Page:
Chicago Markets Higher On The Day, But Lower For The Week

05/09/14 -- Soycomplex: Beans closed sharply higher. Weekly export sales came in at net reductions of 87,700 MT on old crop and net sales of 869,000 MT on the new crop. These were in line with trade forecasts. As per usual, China (338,300 MT) and unknown destinations (293,100 MT) were the largest buyers on the new crop. Talk of a possible upcoming frost threat for the Northern Plains and Upper Midwest got a few people excited, and certainly may have prompted some short-covering ahead of the weekend. At this exact moment few see any serious damage being done to beans however. Informa Economica raised their forecast for the 2014 US soybean crop to 3.876 billion bushels versus 3.7 billion previously, with yields up to 46.1 bu/acre from 44.5 bu/acre. Whilst being above the USDA's 3.812 billion bushels and 45.4 bu/acre August forecasts, they are maybe not as high as they might have been. Lanworth, FCStone and Allendale have all been above those levels this week. Continuing with the "bearish, but not as bearish as expected" theme, Stats Canada pegged Canadian canola stocks on Jul 31 at 2.4 MMT. That's up sharply from only 0.59 MMT a year ago, but below the average trade guess of 3.0 MMT. The acute weakness of the Argentine peso following the country's July debt default means that Argentine farmers continue to hoard beans. The Argentine Ministry said that growers there have only sold 56.5% of their 2013/14 soybean crop versus 65.3% a year ago. Sep 14 Soybeans closed at $10.85 1/2, up 21 1/4 cents; Nov 14 Soybeans closed at $10.21 1/2, up 18 1/4 cents; Sep 14 Soybean Meal closed at $436.10, up $4.70; Sep 14 Soybean Oil closed at 32.35, up 38 points. For the week that puts old crop Sep 14 beans 4 cents lower, with new crop Nov 14 down 2 3/4 cents. Sep 14 meal fell $3.40 during the course of the week, with Sep 14 oil up 31 points.

Corn: The corn market closed with good gains to end the week, but as with soybeans was still lower overall compared with last Friday. Weekly export sales came in at negative 7,500 MT on old crop and 525,600 MT on new crop - the latter being at the low end of trade estimates. Nevertheless, it was the frost talk that probably was mostly responsible for the day's gains. The US corn crop is behind on the maturity front, and possibly stands to be harder hit than beans IF the frost talk verifies. Certainly the threat will have been enough to encourage some to book their profits and square up a few positions ahead of the weekend. As with beans, Informa raised their crop production estimates, but not as much as many of the other forecasts that have been around this week. They put the 2014 US corn crop at 14.281 billion bushels, versus a previous estimate of 13.988 billion bushels. They raised their corn yield estimate to 170.3 bu/acre from 168.0 bu/acre last month. The USDA were at a fraction over 14 billion bushels, and with yields at 167.4 bu/acre back in August. Other estimates this week have been in the 14.4-14.6 billion bushels region with yields at around 172-174 bu/acre. The USDA release their September forecasts next Thursday. The Buenos Aires Grain Exchange said that the Argentine 2013/14 corn harvest is almost across the line at 99% complete. They increased their forecast for production from 25.0 MMT to 25.2 MMT. The Argentine Ag Ministry indicated that it's not just soybeans that growers there are hanging onto as a hedge against raging inflation and the weak peso. They've only sold 65.5% of this year's crop versus 74.1% a year ago. The EU said that they'd issued 2 MMT worth of corn import licences so far this season, up sharply from 815 TMT this time last year. Europe is only expected to import 11 MMT of corn this season, down from 15.5 MMT a year ago, according to current USDA estimates. The pace of imports may drop off a little once the EU 2014 corn harvest begins. Sep 14 Corn closed at $3.46 1/2, up 10 3/4 cents; Dec 14 Corn closed at $3.56, up 9 1/2 cents. For the week Sep 14 corn still lost 12 1/2 cents.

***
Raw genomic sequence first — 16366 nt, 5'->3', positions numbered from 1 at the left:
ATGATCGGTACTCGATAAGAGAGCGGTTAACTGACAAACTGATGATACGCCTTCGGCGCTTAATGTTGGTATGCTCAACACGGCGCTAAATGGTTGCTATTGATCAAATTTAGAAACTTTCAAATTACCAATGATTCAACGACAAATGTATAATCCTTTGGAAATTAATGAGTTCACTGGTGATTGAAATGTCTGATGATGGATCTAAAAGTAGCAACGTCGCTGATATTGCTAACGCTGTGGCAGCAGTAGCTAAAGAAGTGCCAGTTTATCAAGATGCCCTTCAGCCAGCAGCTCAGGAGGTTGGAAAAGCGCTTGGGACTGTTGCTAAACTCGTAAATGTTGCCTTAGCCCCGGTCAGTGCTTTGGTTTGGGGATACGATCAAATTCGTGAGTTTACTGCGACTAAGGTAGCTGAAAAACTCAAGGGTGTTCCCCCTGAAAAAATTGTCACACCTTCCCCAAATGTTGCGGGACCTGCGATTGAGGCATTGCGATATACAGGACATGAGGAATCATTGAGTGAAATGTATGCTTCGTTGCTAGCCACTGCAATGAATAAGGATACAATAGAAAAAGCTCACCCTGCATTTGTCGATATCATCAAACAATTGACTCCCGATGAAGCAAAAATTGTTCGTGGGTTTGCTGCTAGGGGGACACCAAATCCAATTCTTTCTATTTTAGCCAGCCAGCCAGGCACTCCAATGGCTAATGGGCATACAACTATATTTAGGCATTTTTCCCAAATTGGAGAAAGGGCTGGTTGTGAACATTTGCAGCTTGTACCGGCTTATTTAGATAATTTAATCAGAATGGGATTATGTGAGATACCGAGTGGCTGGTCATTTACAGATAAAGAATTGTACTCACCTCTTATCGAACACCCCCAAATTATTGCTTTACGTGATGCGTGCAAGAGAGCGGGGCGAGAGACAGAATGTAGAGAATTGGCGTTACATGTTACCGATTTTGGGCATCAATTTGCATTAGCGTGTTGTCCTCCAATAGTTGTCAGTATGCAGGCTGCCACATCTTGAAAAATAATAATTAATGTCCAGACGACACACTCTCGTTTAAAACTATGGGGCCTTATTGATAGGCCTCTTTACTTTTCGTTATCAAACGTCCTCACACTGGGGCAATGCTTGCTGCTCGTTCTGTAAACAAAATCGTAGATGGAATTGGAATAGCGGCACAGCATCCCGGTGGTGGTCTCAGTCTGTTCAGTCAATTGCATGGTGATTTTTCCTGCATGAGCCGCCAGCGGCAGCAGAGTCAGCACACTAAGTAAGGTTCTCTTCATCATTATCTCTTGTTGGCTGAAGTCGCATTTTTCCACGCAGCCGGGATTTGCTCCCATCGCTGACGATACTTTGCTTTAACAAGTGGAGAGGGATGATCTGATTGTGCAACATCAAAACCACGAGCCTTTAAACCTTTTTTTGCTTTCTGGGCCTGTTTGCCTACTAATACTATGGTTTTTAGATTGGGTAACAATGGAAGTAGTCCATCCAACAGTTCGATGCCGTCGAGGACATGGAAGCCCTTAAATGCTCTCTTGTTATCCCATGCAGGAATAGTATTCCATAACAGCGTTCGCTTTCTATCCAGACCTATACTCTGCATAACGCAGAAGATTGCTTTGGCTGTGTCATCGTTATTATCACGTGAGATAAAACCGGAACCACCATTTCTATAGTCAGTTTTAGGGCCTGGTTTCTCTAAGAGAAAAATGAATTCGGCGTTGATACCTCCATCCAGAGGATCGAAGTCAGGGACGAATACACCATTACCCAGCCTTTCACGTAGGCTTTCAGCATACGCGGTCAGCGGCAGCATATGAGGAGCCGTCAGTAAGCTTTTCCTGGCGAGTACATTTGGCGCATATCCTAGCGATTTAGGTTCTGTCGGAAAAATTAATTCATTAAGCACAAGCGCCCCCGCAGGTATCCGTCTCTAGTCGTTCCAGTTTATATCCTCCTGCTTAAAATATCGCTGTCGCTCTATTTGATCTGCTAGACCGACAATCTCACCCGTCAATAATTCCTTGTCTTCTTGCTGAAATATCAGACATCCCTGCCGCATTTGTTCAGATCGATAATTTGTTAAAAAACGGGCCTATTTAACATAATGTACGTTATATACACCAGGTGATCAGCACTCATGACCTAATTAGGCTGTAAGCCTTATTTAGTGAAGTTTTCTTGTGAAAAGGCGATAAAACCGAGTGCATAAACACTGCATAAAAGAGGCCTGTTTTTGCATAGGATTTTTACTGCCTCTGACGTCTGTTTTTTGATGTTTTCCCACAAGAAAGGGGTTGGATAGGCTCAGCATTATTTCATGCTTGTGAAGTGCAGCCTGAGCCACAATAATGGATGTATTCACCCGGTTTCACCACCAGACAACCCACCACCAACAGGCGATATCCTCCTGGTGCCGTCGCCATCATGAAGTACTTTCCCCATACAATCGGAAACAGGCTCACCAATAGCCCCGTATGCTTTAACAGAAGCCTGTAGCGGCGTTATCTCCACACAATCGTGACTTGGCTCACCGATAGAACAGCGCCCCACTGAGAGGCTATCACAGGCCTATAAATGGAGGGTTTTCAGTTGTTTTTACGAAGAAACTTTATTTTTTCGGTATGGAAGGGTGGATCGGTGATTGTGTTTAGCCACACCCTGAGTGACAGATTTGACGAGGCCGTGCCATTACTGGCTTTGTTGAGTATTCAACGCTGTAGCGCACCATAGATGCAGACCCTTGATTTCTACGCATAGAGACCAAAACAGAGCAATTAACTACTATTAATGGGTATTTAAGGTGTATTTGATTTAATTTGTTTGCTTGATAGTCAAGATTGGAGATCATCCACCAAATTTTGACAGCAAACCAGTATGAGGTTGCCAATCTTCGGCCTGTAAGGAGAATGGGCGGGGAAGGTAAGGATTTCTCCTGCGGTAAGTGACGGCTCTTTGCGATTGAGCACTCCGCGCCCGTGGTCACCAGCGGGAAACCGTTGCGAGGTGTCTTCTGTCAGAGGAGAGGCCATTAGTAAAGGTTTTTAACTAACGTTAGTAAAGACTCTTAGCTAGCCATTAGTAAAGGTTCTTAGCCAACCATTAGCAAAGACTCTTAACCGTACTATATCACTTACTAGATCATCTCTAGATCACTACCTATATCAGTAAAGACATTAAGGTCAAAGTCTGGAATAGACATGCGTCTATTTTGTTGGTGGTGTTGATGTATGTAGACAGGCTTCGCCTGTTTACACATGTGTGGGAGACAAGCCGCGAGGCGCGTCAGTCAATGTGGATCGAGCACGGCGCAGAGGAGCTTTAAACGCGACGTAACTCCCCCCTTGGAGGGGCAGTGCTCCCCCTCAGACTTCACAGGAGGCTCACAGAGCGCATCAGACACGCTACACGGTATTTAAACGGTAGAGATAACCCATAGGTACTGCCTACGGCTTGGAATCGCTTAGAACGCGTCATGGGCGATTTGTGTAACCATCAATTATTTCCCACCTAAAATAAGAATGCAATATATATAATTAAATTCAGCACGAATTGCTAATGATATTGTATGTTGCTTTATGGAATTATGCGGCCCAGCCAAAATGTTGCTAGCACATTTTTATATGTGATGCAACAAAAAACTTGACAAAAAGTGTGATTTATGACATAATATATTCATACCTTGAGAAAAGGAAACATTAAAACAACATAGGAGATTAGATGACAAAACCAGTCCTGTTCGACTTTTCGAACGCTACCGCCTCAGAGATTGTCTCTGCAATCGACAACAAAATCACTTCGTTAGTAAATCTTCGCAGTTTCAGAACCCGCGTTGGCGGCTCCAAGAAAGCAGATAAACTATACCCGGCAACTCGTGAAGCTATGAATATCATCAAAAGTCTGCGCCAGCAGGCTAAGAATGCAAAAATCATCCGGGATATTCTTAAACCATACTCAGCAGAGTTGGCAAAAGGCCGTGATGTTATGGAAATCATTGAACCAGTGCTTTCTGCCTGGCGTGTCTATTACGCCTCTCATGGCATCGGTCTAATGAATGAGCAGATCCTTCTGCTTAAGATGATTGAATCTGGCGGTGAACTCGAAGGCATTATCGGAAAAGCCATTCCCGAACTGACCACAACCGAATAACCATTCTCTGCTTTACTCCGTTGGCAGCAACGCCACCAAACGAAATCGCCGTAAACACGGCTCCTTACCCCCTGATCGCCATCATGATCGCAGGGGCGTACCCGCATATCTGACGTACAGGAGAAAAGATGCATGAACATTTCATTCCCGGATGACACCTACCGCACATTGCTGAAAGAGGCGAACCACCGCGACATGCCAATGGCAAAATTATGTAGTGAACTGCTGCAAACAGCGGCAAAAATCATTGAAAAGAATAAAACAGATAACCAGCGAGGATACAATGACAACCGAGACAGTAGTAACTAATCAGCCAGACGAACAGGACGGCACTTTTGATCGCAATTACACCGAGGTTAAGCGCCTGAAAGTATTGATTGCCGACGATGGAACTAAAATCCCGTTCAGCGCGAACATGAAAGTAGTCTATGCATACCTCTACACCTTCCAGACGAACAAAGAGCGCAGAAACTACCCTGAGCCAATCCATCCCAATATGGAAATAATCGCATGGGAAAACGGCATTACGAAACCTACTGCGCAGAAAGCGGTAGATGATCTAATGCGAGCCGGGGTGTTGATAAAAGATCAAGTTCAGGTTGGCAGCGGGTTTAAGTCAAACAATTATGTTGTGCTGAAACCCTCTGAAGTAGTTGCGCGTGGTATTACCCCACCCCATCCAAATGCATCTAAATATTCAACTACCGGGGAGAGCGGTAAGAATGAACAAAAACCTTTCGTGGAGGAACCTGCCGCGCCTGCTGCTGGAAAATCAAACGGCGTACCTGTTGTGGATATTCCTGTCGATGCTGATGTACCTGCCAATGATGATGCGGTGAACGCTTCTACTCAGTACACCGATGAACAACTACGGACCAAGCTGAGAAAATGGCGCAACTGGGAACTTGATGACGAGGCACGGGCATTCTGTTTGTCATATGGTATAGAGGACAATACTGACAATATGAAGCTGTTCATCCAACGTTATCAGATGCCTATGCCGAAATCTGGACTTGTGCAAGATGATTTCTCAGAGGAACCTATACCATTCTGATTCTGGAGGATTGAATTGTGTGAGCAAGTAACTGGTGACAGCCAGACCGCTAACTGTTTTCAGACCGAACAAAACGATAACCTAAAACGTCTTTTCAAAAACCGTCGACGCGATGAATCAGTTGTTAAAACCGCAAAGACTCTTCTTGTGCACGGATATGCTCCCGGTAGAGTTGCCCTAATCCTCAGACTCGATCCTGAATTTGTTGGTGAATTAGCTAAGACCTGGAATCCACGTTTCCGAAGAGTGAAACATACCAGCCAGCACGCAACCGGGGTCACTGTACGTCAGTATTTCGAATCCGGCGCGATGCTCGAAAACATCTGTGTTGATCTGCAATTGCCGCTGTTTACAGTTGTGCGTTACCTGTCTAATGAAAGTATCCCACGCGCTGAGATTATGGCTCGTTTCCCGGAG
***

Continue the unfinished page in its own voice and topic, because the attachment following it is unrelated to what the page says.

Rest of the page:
Wheat: The wheat market closed higher on the day, but still lower in Chicago and Kansas for the week. The Minneapolis market gained on the week on the back of significant delays to the US spring wheat harvest, mixed with quality concerns following persistently wet conditions. The upcoming frost forecast could be a further threat for spring wheat on the northern Plains, and certainly on the Canadian Prairies. "Frost is predicted in the Canadian Prairies and as far south as northern North Dakota and Montana. Saskatoon, a key spring wheat area, is subject to frost or freezing conditions on 3 successive days September 9-11," said Martell Crop Projections. Early strength in wheat was also linked to reports that Russia may consider a grain export ban if shipments reached 26.9 MMT this season. The reports were essentially denied. Weekly export sales were extremely lacklustre at only 168,800 MT. That fell below the modest trade expectations of 250-500 TMT. The Rosario Grain Exchange said that Argentine wheat is in generally good condition, although dryness in some areas and a frost last week were an issue. Rain is in the forecast today and tomorrow though, which should alleviate the dryness concerns. They said that 38% of the crop is at the tillering stage, with 29% at stem elongation. The Buenos Aires Grain Exchange held steady with their estimate that Argentine farmers had planted 4.1 million hectares of wheat this year, up more than 13% on last year. They are said to have only currently sold 68% of their 2013/14 season harvest versus 99.7% this time a year ago. EU wheat exports are currently slightly ahead of last year at 4.6 MMT, despite the USDA forecasting a 20% year-on-year decline in 2014/15. Stats Canada estimated Canadian all wheat stocks as at Jul 31 at 9.8 MMT. That's up sharply from 5.02 MMT a year ago, and the largest in 20 years. It is however less than the market expected, with the average pre-report trade guess at 10.7 MMT. Sep 14 CBOT Wheat closed at $5.31 1/2, up 6 1/4 cents; Sep 14 KCBT Wheat closed at $6.19 3/4, up 11 1/2 cents; Sep 14 MGEX Wheat closed at $6.26 1/4, up 4 cents. For the week that places Chicago wheat 18 3/4 cents lower, with Kansas down 6 1/2 cents and the Minneapolis market up 11 1/4 cents.